I saw KISS in 1996 and in 2000 or 2001. Despite what Paul said, they didn't play the same setlist in both tours. I wonder if Ace and Peter were even at the latter show? I don't recall.

"Psycho Circus" is 16 years old!

Finally, this is a great story about living your dreams and not giving up when things get tough. Whatever happened over the decades, Paul seems to have kept his eye on the prize. And when he and the band did some dumb stuff, such as the "Let's Put the X in Sex" song and video, he's not afraid to admit it. He feels very honest and very real. It's a terrific read. ...more
5

May 04, 2014

There have been a few great rock star books over the years: Nikki Sixx's The Heroin Diaries, Motley Crue The Dirt, and I also liked Gene Simmons' Kiss and Makeup quite a bit. But where Gene's book lacked some of the "behind the scenes" events within Kiss, especially during the '80s, this is one of the places where Paul's book shines. And once you read that part, the reason why Gene's glosses over this period becomes very clear.

I've been a Kiss fan since I was 14 and I've always found Paul as the There have been a few great rock star books over the years: Nikki Sixx's The Heroin Diaries, Motley Crue The Dirt, and I also liked Gene Simmons' Kiss and Makeup quite a bit. But where Gene's book lacked some of the "behind the scenes" events within Kiss, especially during the '80s, this is one of the places where Paul's book shines. And once you read that part, the reason why Gene's glosses over this period becomes very clear.

I've been a Kiss fan since I was 14 and I've always found Paul as the mysterious frontman, and his story explains why. Which is exactly one of the reasons I was so drawn to this story in the first place. It's a story about Paul's life journey.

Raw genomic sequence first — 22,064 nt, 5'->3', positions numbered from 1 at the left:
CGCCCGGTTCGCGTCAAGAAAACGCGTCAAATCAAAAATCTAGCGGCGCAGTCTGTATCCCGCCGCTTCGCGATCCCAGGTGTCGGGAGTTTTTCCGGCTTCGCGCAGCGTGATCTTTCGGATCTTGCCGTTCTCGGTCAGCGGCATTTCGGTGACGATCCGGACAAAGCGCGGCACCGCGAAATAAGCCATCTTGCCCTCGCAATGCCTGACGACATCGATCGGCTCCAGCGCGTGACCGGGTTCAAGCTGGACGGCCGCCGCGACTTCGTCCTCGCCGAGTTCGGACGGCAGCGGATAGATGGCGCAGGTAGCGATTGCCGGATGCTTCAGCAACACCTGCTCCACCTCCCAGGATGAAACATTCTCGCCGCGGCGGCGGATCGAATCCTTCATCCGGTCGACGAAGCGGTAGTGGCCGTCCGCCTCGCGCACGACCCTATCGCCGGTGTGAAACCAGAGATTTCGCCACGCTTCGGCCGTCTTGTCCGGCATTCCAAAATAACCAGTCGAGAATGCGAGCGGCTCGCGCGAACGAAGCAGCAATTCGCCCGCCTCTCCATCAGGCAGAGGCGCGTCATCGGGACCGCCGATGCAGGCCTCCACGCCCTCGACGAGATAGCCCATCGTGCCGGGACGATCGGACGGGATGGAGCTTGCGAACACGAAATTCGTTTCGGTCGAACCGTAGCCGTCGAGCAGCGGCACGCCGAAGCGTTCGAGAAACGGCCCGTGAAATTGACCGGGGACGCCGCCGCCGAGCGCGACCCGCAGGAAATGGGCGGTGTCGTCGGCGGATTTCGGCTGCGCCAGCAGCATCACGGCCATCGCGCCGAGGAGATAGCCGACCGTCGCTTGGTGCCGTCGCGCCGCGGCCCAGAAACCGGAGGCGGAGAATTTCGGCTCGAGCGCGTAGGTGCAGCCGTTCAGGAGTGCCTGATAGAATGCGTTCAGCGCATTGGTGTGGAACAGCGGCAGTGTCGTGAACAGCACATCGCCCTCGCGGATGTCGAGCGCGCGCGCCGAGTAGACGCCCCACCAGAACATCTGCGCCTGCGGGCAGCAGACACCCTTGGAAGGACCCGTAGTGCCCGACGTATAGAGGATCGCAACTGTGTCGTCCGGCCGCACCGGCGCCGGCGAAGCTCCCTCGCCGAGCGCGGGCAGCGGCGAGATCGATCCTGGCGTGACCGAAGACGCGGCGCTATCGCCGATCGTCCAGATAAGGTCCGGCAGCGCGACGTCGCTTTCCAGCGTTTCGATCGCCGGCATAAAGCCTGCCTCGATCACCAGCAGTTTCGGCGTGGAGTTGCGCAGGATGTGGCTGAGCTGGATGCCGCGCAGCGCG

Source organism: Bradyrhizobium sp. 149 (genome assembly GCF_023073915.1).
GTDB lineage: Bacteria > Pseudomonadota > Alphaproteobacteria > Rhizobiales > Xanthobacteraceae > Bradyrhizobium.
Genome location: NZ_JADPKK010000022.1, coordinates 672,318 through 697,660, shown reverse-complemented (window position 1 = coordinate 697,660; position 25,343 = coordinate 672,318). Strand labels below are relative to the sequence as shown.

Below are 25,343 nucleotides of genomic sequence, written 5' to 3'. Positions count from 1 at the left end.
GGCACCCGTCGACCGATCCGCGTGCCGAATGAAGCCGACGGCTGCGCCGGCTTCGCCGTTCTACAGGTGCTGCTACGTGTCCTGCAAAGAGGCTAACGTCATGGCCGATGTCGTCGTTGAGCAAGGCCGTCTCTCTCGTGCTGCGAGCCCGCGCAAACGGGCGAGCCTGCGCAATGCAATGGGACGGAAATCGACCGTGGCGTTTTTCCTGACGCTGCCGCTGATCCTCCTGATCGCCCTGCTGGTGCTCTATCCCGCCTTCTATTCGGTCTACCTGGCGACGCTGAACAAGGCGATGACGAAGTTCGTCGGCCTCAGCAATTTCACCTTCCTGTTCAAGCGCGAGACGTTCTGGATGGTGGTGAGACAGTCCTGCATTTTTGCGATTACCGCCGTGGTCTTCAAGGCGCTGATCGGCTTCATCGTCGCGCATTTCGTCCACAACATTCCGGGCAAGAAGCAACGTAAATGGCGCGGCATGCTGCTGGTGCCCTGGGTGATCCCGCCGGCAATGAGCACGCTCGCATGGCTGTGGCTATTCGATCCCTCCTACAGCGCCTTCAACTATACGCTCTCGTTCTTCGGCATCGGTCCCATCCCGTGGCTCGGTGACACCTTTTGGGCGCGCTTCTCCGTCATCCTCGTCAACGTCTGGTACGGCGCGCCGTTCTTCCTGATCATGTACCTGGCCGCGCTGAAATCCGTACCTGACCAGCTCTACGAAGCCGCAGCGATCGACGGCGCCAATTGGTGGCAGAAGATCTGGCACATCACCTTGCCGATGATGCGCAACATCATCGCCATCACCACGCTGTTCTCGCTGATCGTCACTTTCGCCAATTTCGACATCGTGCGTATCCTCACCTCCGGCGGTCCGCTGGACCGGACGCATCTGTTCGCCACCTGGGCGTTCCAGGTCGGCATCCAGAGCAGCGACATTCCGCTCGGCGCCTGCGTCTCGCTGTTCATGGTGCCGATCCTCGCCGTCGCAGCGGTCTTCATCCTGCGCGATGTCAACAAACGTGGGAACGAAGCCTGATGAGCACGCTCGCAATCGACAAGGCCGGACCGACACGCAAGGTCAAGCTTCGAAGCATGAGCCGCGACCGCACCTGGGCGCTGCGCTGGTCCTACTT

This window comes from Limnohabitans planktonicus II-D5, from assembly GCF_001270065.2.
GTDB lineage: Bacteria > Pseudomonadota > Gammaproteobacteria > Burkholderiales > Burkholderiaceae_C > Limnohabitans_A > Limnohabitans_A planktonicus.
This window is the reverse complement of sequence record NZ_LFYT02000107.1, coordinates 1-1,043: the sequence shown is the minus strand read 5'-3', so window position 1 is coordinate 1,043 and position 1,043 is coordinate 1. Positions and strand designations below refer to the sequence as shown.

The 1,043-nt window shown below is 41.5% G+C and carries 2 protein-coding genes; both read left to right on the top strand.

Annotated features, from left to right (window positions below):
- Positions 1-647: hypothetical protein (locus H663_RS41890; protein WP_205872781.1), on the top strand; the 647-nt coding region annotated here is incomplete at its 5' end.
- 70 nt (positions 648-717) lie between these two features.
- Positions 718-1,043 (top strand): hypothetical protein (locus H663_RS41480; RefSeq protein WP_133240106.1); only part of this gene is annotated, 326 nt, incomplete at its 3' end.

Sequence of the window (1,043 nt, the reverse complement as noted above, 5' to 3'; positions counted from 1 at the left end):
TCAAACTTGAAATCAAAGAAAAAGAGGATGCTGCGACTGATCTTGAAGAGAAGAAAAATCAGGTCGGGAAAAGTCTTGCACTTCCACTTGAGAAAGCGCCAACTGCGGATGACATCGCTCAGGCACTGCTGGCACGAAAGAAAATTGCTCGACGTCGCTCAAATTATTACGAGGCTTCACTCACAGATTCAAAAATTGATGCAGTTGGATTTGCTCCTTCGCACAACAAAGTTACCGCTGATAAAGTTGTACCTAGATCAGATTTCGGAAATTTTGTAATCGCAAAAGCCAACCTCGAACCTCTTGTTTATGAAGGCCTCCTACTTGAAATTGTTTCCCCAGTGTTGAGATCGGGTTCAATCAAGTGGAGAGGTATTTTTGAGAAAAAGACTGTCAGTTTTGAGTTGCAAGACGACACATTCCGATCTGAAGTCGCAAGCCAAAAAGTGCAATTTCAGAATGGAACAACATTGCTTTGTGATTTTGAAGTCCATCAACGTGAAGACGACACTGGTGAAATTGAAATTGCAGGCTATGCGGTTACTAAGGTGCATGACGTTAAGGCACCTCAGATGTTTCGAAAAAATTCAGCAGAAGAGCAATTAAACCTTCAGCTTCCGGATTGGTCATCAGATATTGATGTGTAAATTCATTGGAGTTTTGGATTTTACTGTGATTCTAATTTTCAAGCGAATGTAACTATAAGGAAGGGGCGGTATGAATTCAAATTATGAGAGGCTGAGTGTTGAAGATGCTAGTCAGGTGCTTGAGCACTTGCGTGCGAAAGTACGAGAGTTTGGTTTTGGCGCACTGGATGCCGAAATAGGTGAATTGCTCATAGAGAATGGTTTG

Paul Stanley is - maybe unsurprisingly - much deeper than fans may realize. There are many lessons and experiences in his story for readers to glean wisdom from, and hopefully when you read it, you'll be in an emotional and mental place to take advantage of them.

I love this book and I highly recommend it, even for non-Kiss fans. ...more
4

Apr 15, 2014

The best of the KISS autobiographies. Part memoir, part self-help/motivational book, Stanley delves deep into a lifetime of chasing what could/would make him happy, from youth to adult. You would think that 40 years of fame/success would be enough to make anyone happy, but that's not the case. Rather, a physical deformity (no right ear/deafness) and a tough home life set the stage for a lot of emotional, as well as physical challenges that took him years to overcome.

No book on KISS would be The best of the KISS autobiographies. Part memoir, part self-help/motivational book, Stanley delves deep into a lifetime of chasing what could/would make him happy, from youth to adult. You would think that 40 years of fame/success would be enough to make anyone happy, but that's not the case. Rather, a physical deformity (no right ear/deafness) and a tough home life set the stage for a lot of emotional, as well as physical challenges that took him years to overcome.